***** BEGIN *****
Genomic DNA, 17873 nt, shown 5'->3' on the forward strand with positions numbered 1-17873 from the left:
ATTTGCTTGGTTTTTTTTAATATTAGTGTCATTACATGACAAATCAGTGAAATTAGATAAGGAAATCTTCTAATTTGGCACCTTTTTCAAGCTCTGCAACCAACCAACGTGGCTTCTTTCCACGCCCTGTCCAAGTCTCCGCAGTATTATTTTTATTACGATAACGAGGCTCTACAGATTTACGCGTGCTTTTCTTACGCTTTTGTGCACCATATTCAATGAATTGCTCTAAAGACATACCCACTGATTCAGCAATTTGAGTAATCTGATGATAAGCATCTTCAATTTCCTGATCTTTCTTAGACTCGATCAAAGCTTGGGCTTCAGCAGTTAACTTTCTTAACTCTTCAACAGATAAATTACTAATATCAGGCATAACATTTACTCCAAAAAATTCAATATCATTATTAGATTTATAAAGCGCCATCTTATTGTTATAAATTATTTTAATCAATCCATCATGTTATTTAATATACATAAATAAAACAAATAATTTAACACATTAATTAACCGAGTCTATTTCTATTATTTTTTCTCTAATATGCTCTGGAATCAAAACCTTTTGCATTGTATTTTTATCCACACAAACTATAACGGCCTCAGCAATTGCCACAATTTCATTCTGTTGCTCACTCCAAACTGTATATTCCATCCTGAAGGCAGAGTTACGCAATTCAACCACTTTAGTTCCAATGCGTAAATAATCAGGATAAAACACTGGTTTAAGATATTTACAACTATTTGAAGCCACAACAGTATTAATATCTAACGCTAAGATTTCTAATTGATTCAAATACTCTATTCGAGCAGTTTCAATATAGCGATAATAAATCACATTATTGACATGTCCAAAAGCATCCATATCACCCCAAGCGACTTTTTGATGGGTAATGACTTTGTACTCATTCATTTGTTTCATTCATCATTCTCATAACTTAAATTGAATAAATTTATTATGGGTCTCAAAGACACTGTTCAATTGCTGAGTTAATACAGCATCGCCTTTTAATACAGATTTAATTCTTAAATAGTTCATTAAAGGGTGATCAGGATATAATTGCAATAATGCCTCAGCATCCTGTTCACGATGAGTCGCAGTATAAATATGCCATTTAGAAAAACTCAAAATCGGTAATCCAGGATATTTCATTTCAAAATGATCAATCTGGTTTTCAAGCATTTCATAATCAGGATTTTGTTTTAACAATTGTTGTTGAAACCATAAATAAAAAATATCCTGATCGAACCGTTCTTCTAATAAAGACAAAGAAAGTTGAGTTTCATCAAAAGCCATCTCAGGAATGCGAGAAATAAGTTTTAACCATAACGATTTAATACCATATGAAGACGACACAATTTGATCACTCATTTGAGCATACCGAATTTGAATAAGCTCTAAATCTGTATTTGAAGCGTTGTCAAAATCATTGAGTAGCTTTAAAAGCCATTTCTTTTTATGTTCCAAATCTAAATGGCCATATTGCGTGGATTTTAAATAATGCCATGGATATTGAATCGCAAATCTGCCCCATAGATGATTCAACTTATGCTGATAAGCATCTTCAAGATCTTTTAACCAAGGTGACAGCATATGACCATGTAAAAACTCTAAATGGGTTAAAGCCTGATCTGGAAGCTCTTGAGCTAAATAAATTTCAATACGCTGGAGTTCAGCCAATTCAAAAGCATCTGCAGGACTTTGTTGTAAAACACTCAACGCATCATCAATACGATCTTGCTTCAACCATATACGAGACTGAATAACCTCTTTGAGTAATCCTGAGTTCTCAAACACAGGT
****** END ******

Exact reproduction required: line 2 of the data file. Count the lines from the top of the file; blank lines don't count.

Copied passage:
ATTTGCTTGGTTTTTTTTAATATTAGTGTCATTACATGACAAATCAGTGAAATTAGATAAGGAAATCTTCTAATTTGGCACCTTTTTCAAGCTCTGCAACCAACCAACGTGGCTTCTTTCCACGCCCTGTCCAAGTCTCCGCAGTATTATTTTTATTACGATAACGAGGCTCTACAGATTTACGCGTGCTTTTCTTACGCTTTTGTGCACCATATTCAATGAATTGCTCTAAAGACATACCCACTGATTCAGCAATTTGAGTAATCTGATGATAAGCATCTTCAATTTCCTGATCTTTCTTAGACTCGATCAAAGCTTGGGCTTCAGCAGTTAACTTTCTTAACTCTTCAACAGATAAATTACTAATATCAGGCATAACATTTACTCCAAAAAATTCAATATCATTATTAGATTTATAAAGCGCCATCTTATTGTTATAAATTATTTTAATCAATCCATCATGTTATTTAATATACATAAATAAAACAAATAATTTAACACATTAATTAACCGAGTCTATTTCTATTATTTTTTCTCTAATATGCTCTGGAATCAAAACCTTTTGCATTGTATTTTTATCCACACAAACTATAACGGCCTCAGCAATTGCCACAATTTCATTCTGTTGCTCACTCCAAACTGTATATTCCATCCTGAAGGCAGAGTTACGCAATTCAACCACTTTAGTTCCAATGCGTAAATAATCAGGATAAAACACTGGTTTAAGATATTTACAACTATTTGAAGCCACAACAGTATTAATATCTAACGCTAAGATTTCTAATTGATTCAAATACTCTATTCGAGCAGTTTCAATATAGCGATAATAAATCACATTATTGACATGTCCAAAAGCATCCATATCACCCCAAGCGACTTTTTGATGGGTAATGACTTTGTACTCATTCATTTGTTTCATTCATCATTCTCATAACTTAAATTGAATAAATTTATTATGGGTCTCAAAGACACTGTTCAATTGCTGAGTTAATACAGCATCGCCTTTTAATACAGATTTAATTCTTAAATAGTTCATTAAAGGGTGATCAGGATATAATTGCAATAATGCCTCAGCATCCTGTTCACGATGAGTCGCAGTATAAATATGCCATTTAGAAAAACTCAAAATCGGTAATCCAGGATATTTCATTTCAAAATGATCAATCTGGTTTTCAAGCATTTCATAATCAGGATTTTGTTTTAACAATTGTTGTTGAAACCATAAATAAAAAATATCCTGATCGAACCGTTCTTCTAATAAAGACAAAGAAAGTTGAGTTTCATCAAAAGCCATCTCAGGAATGCGAGAAATAAGTTTTAACCATAACGATTTAATACCATATGAAGACGACACAATTTGATCACTCATTTGAGCATACCGAATTTGAATAAGCTCTAAATCTGTATTTGAAGCGTTGTCAAAATCATTGAGTAGCTTTAAAAGCCATTTCTTTTTATGTTCCAAATCTAAATGGCCATATTGCGTGGATTTTAAATAATGCCATGGATATTGAATCGCAAATCTGCCCCATAGATGATTCAACTTATGCTGATAAGCATCTTCAAGATCTTTTAACCAAGGTGACAGCATATGACCATGTAAAAACTCTAAATGGGTTAAAGCCTGATCTGGAAGCTCTTGAGCTAAATAAATTTCAATACGCTGGAGTTCAGCCAATTCAAAAGCATCTGCAGGACTTTGTTGTAAAACACTCAACGCATCATCAATACGATCTTGCTTCAACCATATACGAGACTGAATAACCTCTTTGAGTAATCCTGAGTTCTCAAACACAGGT